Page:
On December 27, 2016 CMS released its Final Manual for Reconciliation of the Cost-Sharing Reduction (CSR) Component of Advance Payments for Benefit Year 2016.
Each month qualified health plan (QHP) insurers receive advance payments reimbursing them for reducing deductibles, coinsurance, copayments, and out-of-pocket limits for essential health benefits (EHBs) for their low-income and Native American enrollees. Each year, these advance cost-sharing reduction payments must be reconciled with the payments the insurers were actually due. The final manual sets out how this reconciliation process should take place for 2016 and how corrections should be made for 2014 and 2015 cost-sharing reduction (CSR) reconciliations.
Data submission for the reconciliation process for 2016 will begin on April 3, 2017 and must be completed by June 2, 2017. Claims settled after that point can be submitted in 2018 in restatements of 2016 filings. Claims for 2015 not included in 2015 reconciliation filings may be submitted in restatements of the 2015 CSR reconciliation data, but 2014 is closed at this point and 2014 data can be restated only for claims that were subject to appeal or presented other unusual circumstances.
After 2016, all insurers will have to use the “standard methodology” for CSR reconciliation. Under the standard methodology, all claims for EHB for each policy for which CSRs are due must be re-adjudicated as though all EHB claims had been submitted under the insurer’s standard silver plan that is associated with the CSR plan. The difference between the amount of cost-sharing under the CSR variation attributable to a policy and the standard plan cost-sharing must be reconciled with advance CSR payments actually received.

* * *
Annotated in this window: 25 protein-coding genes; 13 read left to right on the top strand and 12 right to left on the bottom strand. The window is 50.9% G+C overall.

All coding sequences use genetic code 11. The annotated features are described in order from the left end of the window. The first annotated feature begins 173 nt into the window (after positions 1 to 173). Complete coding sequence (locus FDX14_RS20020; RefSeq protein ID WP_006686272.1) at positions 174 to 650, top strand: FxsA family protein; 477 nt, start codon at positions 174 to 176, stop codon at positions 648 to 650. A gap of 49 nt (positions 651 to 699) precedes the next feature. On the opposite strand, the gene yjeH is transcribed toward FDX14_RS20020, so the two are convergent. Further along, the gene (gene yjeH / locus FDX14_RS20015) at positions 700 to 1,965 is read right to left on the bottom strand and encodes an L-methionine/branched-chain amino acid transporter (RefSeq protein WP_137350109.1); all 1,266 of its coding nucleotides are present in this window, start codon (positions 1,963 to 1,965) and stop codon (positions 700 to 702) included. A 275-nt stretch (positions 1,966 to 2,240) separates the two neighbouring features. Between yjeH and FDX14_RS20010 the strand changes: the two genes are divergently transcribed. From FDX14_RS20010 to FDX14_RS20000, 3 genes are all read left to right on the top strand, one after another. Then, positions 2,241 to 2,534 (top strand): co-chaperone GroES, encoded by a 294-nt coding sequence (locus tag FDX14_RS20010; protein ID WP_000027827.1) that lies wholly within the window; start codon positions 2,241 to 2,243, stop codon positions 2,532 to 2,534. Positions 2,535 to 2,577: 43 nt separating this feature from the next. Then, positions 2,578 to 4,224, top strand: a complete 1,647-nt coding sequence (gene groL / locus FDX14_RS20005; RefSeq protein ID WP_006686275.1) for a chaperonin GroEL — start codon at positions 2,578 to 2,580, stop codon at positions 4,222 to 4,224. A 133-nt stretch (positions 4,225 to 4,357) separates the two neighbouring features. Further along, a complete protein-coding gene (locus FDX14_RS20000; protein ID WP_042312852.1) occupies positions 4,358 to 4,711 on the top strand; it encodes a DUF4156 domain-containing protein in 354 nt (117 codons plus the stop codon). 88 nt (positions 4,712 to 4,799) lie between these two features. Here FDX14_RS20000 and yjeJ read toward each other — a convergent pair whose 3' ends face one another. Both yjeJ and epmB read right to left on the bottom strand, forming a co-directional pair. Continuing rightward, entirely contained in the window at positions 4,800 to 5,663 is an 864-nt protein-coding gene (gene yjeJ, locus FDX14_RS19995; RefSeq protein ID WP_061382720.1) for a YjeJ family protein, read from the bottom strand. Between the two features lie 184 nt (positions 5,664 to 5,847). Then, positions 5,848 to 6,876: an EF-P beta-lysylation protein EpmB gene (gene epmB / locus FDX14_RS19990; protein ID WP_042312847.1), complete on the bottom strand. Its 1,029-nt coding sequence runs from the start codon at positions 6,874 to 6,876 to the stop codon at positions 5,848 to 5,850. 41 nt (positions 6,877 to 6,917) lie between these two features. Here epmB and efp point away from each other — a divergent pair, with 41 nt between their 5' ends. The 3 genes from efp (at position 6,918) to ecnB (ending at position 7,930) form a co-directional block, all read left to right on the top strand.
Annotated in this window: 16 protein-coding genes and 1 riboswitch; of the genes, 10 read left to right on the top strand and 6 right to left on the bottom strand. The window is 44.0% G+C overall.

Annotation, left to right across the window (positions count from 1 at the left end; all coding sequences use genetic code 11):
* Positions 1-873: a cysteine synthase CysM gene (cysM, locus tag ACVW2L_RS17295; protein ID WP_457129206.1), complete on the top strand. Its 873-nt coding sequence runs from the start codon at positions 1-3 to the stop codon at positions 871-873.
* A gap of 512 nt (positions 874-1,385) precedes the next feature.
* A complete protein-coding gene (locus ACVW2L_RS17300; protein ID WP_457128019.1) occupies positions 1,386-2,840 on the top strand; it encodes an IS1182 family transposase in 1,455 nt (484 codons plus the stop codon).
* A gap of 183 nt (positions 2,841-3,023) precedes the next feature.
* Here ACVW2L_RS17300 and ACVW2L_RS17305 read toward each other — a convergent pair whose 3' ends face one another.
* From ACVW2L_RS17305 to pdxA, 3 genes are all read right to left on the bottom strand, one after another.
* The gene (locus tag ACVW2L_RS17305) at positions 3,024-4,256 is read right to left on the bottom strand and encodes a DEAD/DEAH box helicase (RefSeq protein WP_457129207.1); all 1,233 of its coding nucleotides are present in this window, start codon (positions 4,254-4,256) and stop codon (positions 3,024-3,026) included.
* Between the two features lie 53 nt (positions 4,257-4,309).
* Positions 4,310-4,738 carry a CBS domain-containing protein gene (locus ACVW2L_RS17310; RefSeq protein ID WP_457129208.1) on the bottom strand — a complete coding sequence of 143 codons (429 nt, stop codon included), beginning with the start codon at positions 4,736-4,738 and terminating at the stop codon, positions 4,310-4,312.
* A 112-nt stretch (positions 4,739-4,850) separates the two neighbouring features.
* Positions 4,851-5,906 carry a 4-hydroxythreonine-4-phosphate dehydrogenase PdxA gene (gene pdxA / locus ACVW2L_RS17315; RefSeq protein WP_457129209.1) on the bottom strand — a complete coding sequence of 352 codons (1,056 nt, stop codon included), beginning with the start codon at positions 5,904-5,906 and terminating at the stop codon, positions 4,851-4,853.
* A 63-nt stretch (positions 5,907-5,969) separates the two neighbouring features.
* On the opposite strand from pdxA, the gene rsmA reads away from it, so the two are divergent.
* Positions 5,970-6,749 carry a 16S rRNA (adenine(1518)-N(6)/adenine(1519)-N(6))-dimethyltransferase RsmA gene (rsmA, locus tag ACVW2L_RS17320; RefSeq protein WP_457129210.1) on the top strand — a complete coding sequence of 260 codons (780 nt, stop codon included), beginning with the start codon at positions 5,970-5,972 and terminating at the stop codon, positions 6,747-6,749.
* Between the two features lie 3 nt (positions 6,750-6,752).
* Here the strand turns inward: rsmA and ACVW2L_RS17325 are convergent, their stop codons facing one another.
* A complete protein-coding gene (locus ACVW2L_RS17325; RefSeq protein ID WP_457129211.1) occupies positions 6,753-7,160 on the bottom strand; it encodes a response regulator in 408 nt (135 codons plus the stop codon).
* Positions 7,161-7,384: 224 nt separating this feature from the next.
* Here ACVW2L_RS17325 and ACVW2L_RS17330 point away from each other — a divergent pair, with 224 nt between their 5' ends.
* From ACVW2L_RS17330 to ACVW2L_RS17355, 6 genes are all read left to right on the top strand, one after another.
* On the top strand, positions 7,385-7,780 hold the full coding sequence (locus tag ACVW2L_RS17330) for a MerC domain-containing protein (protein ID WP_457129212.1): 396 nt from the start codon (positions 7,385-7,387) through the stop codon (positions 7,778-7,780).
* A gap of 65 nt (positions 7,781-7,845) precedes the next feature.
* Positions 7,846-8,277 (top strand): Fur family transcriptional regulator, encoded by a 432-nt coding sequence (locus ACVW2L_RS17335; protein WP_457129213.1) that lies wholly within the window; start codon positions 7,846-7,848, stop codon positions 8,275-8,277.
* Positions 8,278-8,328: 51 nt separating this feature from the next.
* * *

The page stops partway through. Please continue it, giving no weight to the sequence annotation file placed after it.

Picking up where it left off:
Recognizing that some insurers may not have the technical capacity to re-adjudicate claims, CMS allowed insurers to use simplified methodologies for 2014, 2015, and 2016. These “simplified” methodologies are in fact very complex and the methodology that must be applied varies depending on the number of claims an insurer has in various categories and whether the insurer pays on a fee-for-service or capitated basis. The simplified methodologies were described in my Health Affairs Blog post analyzing last year’s draft manual. Issuers that used the simplified methodology in 2015 can switch to the standard methodology for 2016, but if they do not they will default to the simplified methodology.
The 2016 draft manual is very similar to the 2015 manual, but incorporates guidance that CMS has provided over the first two years of CSR reconciliation, includes updated attestations and guidance on estimating the EHB portion of claims, and additional information on how CMS will handle reporting outliers. The final manual includes revised language on the handling of discrepancies and appeals based on the 2018 payment notice, an additional optional data element for premiums, and an updated process for selecting a methodology.
CMS has also just released its Key Priorities for FFM Compliance Reviews for the 2017 Benefit Year. The document includes two lists, one of qualified health plan certification requirements that CMS intends to be the focus of its compliance reviews for 2017, such as marketing and benefit design, agent and brokers standards, and network adequacy standards; and a second a list of regulatory standards monitored through other oversight mechanisms, such as state marketing or federal risk adjustment requirements.